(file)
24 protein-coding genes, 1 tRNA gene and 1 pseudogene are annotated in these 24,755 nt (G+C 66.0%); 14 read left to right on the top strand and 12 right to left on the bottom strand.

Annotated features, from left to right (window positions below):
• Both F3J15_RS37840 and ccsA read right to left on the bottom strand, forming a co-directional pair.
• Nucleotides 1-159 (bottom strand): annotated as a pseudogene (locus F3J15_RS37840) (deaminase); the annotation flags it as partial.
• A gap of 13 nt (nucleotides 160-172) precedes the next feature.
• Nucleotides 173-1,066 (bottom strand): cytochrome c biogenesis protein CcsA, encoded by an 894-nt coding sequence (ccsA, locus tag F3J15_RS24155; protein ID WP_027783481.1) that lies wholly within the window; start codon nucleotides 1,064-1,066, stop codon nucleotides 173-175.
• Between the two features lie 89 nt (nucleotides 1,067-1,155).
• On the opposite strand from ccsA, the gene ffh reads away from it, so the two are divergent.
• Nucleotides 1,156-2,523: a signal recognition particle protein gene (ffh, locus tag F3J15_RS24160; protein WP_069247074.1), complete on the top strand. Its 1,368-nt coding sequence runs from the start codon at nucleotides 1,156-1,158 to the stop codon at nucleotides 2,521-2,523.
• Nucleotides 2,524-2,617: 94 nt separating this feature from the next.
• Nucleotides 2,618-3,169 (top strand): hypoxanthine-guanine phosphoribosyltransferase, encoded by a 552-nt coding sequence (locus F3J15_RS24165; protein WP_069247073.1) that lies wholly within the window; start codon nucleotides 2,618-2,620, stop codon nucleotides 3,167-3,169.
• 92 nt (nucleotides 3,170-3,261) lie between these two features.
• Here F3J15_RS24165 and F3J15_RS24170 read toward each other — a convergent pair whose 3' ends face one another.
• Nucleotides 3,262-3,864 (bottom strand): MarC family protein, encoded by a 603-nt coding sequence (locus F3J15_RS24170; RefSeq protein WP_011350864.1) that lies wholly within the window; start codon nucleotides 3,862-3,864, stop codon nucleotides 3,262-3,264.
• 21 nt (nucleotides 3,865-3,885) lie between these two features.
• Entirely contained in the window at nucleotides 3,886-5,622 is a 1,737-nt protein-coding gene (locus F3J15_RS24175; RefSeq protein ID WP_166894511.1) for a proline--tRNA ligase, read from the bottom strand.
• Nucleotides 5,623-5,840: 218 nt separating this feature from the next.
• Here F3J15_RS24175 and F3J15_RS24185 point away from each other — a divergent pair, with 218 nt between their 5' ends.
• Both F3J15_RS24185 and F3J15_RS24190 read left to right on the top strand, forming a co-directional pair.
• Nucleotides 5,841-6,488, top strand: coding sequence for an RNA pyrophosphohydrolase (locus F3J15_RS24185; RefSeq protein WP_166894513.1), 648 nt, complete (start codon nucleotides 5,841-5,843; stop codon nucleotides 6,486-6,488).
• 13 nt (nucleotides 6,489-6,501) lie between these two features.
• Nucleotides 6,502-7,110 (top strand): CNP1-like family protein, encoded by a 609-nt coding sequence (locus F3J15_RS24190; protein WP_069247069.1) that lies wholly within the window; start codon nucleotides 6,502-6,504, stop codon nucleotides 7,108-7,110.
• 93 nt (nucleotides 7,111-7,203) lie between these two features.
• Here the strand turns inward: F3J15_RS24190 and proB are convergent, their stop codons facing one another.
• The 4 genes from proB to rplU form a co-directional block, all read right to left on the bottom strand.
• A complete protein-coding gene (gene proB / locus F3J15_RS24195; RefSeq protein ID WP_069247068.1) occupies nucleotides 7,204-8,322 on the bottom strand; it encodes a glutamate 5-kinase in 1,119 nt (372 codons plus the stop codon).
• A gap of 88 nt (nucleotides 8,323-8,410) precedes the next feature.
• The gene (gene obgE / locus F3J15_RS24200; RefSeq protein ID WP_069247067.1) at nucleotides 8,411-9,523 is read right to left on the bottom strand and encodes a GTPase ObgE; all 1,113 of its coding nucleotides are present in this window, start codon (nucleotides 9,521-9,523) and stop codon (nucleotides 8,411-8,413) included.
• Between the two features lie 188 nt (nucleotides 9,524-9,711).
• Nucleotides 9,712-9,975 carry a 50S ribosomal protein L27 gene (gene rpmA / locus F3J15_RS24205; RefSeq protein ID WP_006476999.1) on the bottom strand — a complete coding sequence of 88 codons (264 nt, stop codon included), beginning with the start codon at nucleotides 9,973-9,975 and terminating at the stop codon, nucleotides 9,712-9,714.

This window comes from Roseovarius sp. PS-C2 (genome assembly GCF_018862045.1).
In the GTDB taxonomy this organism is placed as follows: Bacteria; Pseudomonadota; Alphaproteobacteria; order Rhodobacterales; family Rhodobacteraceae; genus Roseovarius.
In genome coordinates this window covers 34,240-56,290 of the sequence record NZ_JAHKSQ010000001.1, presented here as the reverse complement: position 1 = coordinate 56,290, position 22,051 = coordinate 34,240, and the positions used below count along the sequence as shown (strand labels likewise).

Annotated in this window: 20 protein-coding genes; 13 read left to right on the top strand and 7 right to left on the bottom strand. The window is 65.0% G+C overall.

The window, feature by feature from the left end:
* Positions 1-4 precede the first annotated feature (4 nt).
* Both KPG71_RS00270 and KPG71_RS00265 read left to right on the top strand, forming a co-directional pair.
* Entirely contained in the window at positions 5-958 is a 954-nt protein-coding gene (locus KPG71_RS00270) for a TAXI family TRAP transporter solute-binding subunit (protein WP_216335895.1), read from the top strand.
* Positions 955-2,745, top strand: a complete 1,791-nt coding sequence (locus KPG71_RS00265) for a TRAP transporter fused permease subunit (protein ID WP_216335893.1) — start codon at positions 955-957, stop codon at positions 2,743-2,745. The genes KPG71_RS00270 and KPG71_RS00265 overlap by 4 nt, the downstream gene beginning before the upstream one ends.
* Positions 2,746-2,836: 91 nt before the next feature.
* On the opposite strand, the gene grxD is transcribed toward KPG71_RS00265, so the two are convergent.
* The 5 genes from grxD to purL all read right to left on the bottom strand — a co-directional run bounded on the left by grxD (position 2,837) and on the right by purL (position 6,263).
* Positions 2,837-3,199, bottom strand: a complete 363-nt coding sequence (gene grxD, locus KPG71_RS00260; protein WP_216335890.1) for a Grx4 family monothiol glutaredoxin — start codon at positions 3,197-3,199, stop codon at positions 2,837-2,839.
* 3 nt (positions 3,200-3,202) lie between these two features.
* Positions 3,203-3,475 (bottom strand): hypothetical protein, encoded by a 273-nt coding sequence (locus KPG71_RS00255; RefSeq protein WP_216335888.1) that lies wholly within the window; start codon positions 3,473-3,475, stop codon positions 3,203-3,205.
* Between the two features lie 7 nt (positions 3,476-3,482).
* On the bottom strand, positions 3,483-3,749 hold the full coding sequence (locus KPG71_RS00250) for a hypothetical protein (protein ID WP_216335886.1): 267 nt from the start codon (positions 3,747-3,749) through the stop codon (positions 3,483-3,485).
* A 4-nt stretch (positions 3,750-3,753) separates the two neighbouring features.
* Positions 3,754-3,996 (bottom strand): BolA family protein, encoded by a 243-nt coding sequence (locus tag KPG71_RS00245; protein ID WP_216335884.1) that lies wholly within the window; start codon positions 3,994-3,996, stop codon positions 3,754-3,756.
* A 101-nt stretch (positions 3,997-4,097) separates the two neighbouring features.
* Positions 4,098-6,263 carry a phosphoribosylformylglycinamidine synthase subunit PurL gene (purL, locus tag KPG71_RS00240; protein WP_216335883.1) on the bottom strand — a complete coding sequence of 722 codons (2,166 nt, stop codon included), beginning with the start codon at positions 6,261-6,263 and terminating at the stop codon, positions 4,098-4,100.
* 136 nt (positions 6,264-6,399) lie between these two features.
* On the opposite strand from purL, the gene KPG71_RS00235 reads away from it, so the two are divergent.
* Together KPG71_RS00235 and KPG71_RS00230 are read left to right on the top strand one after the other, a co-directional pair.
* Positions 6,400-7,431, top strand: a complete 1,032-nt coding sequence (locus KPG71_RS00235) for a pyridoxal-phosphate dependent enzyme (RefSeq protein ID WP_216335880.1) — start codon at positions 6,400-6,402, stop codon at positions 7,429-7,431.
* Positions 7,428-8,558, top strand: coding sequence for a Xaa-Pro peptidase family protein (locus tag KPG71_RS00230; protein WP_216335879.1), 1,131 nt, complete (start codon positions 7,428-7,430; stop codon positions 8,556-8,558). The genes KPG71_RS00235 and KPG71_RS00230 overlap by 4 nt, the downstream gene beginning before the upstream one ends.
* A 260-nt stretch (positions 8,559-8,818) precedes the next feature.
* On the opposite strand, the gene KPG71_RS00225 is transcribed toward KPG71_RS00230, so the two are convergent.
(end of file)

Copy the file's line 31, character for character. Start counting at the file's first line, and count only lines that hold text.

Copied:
This window comes from Roseovarius sp. PS-C2 (genome assembly GCF_018862045.1).